Exploring the universal themes of true love, identity and coming of age, the upcoming charming movie “Every Day” reflects very contemporary ideas about acceptance and the freedom to be whoever you are – an idea very resonant in today’s young people who increasingly reject categorization.
The movie follows a teenage entity named only A, who wakes up every day in a different body, Every Day deals with the challenges faced when A falls head over heels in love with Rhiannon (Angourie Rice), a girl unlike anyone they’ve ever met. Can you have a relationship with a soul who inhabits a different body every day – sometimes boy, sometimes girl, sometimes the school quarterback, sometimes the outcast? Who are you removed of your body, your race, your clothes, your family? The story is the actualization of the old adage that we should ‘love someone for who they are on the inside,’ all the more powerful because it is set during the teenage years when we customarily try on and experiment with myriad external identities in an effort to figure out we are.
Screenwriter Jesse Andrews also opted to fill out Rhiannon’s world, specifically giving her a family backstory that didn’t exist in the novel. Rhiannon’s father is recovering from a nervous breakdown and not working, her mother is the sole breadwinner, her sister Jolene is a bit of a wild child, and Rhiannon is the rock trying to hold everything together. “What was great about what Jesse did with Rhiannon’s story – introducing the family and their history – is that it gives Rhiannon a really clear character arc,” says Grass. “When we meet Rhiannon she has a real desire for normalcy but she is also somewhat stuck and unable to fully discover herself because her focus is on supporting her family. This is the foundation from which she takes off on this incredible journey.”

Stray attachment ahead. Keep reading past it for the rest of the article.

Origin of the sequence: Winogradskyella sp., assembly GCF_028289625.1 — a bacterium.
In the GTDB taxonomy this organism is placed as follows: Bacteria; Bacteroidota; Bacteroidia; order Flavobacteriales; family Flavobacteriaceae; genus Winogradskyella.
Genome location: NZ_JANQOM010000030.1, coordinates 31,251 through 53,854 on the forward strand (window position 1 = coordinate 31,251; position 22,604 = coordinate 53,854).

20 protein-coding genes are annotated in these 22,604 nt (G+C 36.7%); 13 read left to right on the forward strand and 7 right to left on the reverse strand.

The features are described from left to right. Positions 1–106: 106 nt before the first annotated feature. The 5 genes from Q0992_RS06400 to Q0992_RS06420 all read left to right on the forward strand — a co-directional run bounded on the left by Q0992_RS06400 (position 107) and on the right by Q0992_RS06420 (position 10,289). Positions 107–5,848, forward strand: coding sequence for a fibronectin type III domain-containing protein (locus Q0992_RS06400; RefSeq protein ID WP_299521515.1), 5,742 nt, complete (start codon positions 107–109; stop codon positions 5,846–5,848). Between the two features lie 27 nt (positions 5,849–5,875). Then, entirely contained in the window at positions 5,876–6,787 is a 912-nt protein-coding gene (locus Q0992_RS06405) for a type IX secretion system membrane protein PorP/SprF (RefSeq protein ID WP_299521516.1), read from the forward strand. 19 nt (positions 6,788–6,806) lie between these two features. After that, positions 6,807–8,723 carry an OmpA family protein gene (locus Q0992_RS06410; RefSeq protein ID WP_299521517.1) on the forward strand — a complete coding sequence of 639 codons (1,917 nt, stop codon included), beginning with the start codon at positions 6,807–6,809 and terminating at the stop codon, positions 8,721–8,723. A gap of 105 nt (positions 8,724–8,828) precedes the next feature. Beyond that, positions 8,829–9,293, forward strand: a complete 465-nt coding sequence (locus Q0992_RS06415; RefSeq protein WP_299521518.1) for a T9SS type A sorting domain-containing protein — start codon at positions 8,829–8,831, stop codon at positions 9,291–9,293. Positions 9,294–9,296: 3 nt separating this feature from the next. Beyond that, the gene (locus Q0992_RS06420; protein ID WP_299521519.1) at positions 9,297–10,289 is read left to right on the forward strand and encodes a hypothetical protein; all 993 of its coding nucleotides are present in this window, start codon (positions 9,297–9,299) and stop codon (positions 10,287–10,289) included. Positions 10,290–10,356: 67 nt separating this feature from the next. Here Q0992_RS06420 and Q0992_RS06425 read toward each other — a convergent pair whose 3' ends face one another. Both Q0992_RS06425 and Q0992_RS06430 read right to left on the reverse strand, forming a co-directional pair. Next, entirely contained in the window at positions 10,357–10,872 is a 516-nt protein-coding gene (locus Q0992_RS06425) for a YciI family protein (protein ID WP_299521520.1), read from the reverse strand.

Like so many her age, when the producers approached Angourie they discovered that she had already read the book and was a fan. “I loved the book and I love concepts like this. The story questions things we take for granted about how we think about ourselves and how don’t always see people for who they really are, focusing too much on outside appearances. I thought it would make an awesome movie.”
The Rhiannon who we meet at the beginning of the film is living a fairly conventional life, albeit being the rock of her destabilized family. A nice girl, a good friend, a solid student, Rhiannon is dating the popular boy at school, though she doesn’t feel very connected to him or much appreciated. She’s playing all the parts she feels she should play at the expense of her own self-discovery.
Rice adds, “She and everyone around her are all seeing each other not for who they are, but for who they think they should be, which I think is pretty common. Another important part of Rhiannon’s journey is learning to see and accept those around her, and she then shares that perspective with her family.”
“Every Day” opens February 21 in cinemas nationwide from Pioneer Films.
Get the movie tie-in edition of the book here.